While most of you are enjoying your weekend, perhaps going for a long walk, catching up with friends or catching up with a good book, I am running around with my hands waving in the air like a windmill in a hurricane. Why the melodrama? On Monday the Australian Marine Science Association conference begins in Hobart, indeed I am giving a talk on Monday morning no less. And well, I’m not quite ready. I’ve been in Hobart for three weeks now and progress is a little slower than I had allowed time for. There is a time for patience and a time for panic and I think perhaps I should have panicked a little earlier this week…..not that that sort of behaviour is helpful or useful to anyone.
It was definitely a time for panic yesterday when I discovered that I got off the bus without my laptop. Me distracted NO???? My laptop. The laptop I had been working on. The important data gets backed up in cyberspace, but the presentation and 1000 things that I had on my desk top….on my laptop. But I should just like to say that Hobartians are wonderful people, especially those called Nick. I dashed into the local store, like said windmill, and the lovely man behind the counter, Nick, rang the bus company for me who promptly got the bus driver to stop to search the bus. No laptop. Back at the store the owner arrives, I can’t recall his name but it was probably Nick. He drives me back to the original bus stop to see if I had left it there. It was an optimisitc move considering at least 20 minutes had passed and it was a main road at peak hour, but he didn’t at all mind and was terribly sympathetic.
No laptop. So he drives me back to the store where lovely Nick looked as heartbroken as I was, and promptly gave me a discount on a bottle of wine so I could go home and drown my sorrows. I arrive home and whilst fumbling for my keys and talking to my husband who was organising me another laptop, my phone rings.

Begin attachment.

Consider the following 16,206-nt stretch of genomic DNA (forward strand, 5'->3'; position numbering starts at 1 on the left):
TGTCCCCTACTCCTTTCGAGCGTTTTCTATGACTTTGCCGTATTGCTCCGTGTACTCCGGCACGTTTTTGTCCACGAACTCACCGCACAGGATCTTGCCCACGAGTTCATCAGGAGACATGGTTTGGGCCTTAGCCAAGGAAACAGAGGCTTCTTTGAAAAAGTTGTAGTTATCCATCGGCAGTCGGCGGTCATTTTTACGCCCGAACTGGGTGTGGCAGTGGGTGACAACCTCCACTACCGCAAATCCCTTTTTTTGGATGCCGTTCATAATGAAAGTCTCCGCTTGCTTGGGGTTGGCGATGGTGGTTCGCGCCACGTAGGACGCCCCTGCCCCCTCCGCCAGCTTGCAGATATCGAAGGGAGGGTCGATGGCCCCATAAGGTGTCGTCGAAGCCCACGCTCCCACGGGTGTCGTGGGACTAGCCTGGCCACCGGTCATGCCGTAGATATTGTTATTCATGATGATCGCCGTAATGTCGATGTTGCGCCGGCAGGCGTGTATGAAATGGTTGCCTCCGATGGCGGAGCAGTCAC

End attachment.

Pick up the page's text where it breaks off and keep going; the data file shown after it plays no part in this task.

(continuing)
“Hello, you don’t know me but my name is Nick (I’m not joking it actually was) and I was walking along Sandy Bay Road this evening and you appear to have left your laptop at the bus stop. I’m sorry that I had to open it but I wanted to get your number”.
Yes that’s right I hadn’t even taken it on the bus! I’d left it on a bench, no shelter just a bench, on a main road, during peak hour. So I jumped in a cab, bottle in hand and exchanged a $30 bottle of Pinot for the Macbook Air that my supervisor gave me……
But back to the presentation that I now have in front of me, because I have my laptop. A girlfriend and I always used to joke that we would write a paper on what not to do. We would discuss all the silly nonsensical ideas and our reasoning behind them, and followup with failed experimentation so some poor sod wouldn’t make the same mistakes. When you read scientific literature it always sounds so straight forward, split up protein, add functional groups, run on mass spectrometer. OR what I would write is: have autosampler stop communicating with software, have compressed air to building turn off without warning, have sample injector stop picking up sample, have amino acids all bleed in to one big glob rather than nice resolvable peaks, have samples go off, have chemicals go off, lose laptop……. But I consider myself lucky because this has only gone on for two weeks.
Scientific research is not for the faint hearted let me tell you. Days, weeks and even months can go by without things working, or with instruments being inoperable, or you leave your laptop on a bench. I have a colleague that I work with in Melbourne who looks at carbon isotopes from individual amino acids. I think we use his “method 76” to run the samples. That means there were 75 attempts to get the method right, 75 attempts and almost two years of work. Now that is dedication for you! So I don’t mind at all that things haven’t been working quite as they should, as I know they will eventually. But I finally got the last of my data yesterday. Now I just need to make a presentation. Thanks to the Nicks, at least I have a laptop to do it on!